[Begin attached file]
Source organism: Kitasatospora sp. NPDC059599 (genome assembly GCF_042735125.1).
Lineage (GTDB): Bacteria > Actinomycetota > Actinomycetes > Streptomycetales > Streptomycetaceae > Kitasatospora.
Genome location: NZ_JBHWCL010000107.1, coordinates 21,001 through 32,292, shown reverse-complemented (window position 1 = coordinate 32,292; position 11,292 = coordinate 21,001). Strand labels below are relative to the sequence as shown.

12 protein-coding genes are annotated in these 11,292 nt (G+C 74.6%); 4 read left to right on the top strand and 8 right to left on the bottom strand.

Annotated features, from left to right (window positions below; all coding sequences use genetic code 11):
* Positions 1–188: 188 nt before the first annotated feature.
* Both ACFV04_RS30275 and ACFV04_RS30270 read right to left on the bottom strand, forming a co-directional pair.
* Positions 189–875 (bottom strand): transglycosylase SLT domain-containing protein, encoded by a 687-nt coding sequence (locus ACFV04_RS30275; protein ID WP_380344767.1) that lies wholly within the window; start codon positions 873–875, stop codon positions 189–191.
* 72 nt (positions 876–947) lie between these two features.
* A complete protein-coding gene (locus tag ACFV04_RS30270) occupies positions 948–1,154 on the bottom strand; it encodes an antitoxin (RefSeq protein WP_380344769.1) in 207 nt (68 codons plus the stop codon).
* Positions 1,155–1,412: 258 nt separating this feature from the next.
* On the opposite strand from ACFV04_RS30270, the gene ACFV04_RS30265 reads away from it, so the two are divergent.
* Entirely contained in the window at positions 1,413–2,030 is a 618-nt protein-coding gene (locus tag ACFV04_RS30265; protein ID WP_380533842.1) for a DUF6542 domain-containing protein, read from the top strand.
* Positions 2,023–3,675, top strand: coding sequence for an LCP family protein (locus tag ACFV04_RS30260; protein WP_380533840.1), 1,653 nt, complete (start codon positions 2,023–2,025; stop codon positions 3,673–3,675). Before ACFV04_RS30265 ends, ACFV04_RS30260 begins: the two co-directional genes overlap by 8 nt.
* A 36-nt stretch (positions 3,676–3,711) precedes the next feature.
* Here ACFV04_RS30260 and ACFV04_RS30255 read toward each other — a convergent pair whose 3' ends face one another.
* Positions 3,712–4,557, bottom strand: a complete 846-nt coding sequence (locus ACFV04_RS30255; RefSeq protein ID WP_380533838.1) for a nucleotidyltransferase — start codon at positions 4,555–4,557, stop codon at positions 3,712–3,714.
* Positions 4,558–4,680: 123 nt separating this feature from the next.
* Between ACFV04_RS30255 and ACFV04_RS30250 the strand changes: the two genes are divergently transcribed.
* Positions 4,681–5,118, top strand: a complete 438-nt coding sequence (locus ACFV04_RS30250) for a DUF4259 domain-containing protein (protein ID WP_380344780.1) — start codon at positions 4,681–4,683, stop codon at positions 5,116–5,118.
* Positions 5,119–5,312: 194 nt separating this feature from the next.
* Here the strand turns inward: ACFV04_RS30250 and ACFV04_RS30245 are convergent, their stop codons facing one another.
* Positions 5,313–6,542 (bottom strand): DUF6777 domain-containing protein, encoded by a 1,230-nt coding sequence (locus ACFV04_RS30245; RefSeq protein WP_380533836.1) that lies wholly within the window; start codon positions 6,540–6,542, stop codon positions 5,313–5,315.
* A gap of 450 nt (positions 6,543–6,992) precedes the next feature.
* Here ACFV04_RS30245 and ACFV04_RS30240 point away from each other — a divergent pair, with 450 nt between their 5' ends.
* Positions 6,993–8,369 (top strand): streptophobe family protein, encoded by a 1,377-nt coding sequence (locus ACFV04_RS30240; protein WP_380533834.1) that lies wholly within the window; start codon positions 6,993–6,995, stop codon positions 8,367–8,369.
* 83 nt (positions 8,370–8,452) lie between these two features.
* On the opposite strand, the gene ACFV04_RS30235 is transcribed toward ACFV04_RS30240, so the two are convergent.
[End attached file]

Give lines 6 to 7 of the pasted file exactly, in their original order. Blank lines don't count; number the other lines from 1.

* Positions 1–188: 188 nt before the first annotated feature.
* Both ACFV04_RS30275 and ACFV04_RS30270 read right to left on the bottom strand, forming a co-directional pair.